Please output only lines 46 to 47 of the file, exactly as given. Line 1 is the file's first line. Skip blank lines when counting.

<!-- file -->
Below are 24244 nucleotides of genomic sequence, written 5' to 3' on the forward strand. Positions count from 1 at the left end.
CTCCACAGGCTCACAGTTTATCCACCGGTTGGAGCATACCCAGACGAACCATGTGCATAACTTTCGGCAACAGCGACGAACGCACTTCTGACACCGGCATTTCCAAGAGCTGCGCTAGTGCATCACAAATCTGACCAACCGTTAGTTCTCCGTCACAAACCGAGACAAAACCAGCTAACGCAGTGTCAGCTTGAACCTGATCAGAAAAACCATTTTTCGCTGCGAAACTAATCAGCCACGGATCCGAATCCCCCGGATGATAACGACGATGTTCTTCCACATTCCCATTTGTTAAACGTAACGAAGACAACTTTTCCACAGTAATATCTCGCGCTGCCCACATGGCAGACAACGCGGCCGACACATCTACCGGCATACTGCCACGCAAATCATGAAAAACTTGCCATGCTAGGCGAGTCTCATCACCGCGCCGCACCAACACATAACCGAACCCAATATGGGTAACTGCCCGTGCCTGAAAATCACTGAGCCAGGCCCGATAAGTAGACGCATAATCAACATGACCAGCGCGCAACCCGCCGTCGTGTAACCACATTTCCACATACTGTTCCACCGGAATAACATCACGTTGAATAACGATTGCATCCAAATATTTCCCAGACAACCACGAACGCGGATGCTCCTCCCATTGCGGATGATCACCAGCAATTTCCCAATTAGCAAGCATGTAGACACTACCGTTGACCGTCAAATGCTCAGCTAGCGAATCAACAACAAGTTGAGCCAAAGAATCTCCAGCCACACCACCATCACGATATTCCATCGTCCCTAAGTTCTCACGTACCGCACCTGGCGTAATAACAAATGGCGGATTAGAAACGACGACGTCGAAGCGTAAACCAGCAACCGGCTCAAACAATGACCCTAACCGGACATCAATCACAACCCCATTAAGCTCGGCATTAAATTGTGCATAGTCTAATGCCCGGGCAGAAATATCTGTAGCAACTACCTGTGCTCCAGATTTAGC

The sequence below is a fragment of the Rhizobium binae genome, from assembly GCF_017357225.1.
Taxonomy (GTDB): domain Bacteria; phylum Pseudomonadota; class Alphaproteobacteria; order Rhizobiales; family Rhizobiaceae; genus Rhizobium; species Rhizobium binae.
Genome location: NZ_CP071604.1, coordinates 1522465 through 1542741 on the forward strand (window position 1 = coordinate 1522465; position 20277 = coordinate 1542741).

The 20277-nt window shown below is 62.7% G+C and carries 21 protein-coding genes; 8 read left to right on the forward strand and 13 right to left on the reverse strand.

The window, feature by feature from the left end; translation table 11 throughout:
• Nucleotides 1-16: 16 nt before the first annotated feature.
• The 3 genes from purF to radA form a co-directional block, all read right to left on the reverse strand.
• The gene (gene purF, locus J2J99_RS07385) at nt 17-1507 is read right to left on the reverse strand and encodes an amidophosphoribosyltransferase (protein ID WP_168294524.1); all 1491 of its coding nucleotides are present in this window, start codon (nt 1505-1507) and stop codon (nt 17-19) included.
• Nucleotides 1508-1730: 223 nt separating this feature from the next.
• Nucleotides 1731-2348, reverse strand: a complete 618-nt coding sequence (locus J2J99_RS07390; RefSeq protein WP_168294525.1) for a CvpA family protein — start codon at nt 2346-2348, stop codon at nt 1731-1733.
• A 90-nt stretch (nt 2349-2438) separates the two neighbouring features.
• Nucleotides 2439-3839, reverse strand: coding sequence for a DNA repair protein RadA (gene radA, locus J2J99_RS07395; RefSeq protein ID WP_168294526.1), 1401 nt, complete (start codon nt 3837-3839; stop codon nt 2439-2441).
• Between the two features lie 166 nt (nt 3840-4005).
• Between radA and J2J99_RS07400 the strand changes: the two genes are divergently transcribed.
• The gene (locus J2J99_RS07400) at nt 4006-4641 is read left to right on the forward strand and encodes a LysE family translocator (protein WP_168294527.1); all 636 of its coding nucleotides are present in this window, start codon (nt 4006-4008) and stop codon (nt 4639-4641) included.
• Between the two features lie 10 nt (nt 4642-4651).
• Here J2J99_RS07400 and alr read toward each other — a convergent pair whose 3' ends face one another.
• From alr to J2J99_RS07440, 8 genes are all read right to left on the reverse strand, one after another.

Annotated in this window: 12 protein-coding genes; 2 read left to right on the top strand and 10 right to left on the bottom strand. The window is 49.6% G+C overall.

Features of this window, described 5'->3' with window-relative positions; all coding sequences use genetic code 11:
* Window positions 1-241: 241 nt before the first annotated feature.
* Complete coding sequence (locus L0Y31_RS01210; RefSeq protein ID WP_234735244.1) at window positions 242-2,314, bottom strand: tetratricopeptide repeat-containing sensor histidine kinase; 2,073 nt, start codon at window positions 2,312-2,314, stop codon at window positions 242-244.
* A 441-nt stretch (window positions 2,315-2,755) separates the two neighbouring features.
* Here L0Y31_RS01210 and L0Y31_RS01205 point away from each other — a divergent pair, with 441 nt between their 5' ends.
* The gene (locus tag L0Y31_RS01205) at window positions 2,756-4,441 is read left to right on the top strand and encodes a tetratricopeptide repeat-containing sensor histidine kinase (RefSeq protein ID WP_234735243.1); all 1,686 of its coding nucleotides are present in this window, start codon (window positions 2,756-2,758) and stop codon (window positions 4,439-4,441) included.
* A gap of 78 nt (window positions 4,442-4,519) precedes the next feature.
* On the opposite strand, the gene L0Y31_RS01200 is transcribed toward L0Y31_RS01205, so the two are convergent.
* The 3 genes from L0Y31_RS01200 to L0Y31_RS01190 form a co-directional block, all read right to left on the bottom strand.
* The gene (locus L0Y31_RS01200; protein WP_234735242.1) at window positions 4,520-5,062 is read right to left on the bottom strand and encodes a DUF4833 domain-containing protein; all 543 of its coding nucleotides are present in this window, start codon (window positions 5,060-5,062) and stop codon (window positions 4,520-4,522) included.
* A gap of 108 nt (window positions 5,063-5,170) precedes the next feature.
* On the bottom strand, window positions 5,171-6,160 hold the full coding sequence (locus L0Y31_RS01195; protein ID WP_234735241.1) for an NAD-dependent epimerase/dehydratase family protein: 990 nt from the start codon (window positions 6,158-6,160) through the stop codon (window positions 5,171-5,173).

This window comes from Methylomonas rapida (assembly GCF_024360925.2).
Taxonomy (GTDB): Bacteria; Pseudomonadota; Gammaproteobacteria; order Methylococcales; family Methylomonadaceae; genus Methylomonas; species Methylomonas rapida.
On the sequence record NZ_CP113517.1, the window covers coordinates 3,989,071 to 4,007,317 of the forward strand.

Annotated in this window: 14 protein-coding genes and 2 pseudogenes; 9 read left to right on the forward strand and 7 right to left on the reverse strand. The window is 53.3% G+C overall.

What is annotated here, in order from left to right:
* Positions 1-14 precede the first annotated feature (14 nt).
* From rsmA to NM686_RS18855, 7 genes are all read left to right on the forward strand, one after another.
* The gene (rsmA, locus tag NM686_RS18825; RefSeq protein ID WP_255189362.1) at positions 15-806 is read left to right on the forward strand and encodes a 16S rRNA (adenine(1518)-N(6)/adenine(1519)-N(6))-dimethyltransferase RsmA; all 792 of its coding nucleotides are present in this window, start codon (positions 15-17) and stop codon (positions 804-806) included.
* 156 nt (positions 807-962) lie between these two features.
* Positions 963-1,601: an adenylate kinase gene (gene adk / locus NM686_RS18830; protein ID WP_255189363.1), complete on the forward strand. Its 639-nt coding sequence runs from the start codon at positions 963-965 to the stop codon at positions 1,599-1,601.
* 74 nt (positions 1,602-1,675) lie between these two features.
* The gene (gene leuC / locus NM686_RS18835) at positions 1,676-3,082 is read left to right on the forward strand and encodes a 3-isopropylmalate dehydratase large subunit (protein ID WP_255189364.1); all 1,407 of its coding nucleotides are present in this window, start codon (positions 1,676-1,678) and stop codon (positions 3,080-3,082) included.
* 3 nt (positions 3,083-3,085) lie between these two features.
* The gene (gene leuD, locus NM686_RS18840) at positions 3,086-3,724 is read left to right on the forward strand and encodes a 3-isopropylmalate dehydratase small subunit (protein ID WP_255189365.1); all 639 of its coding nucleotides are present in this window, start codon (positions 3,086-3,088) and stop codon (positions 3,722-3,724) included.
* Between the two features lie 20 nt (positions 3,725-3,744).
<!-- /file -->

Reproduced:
* 3 nt (positions 3,083-3,085) lie between these two features.
* The gene (gene leuD, locus NM686_RS18840) at positions 3,086-3,724 is read left to right on the forward strand and encodes a 3-isopropylmalate dehydratase small subunit (protein ID WP_255189365.1); all 639 of its coding nucleotides are present in this window, start codon (positions 3,086-3,088) and stop codon (positions 3,722-3,724) included.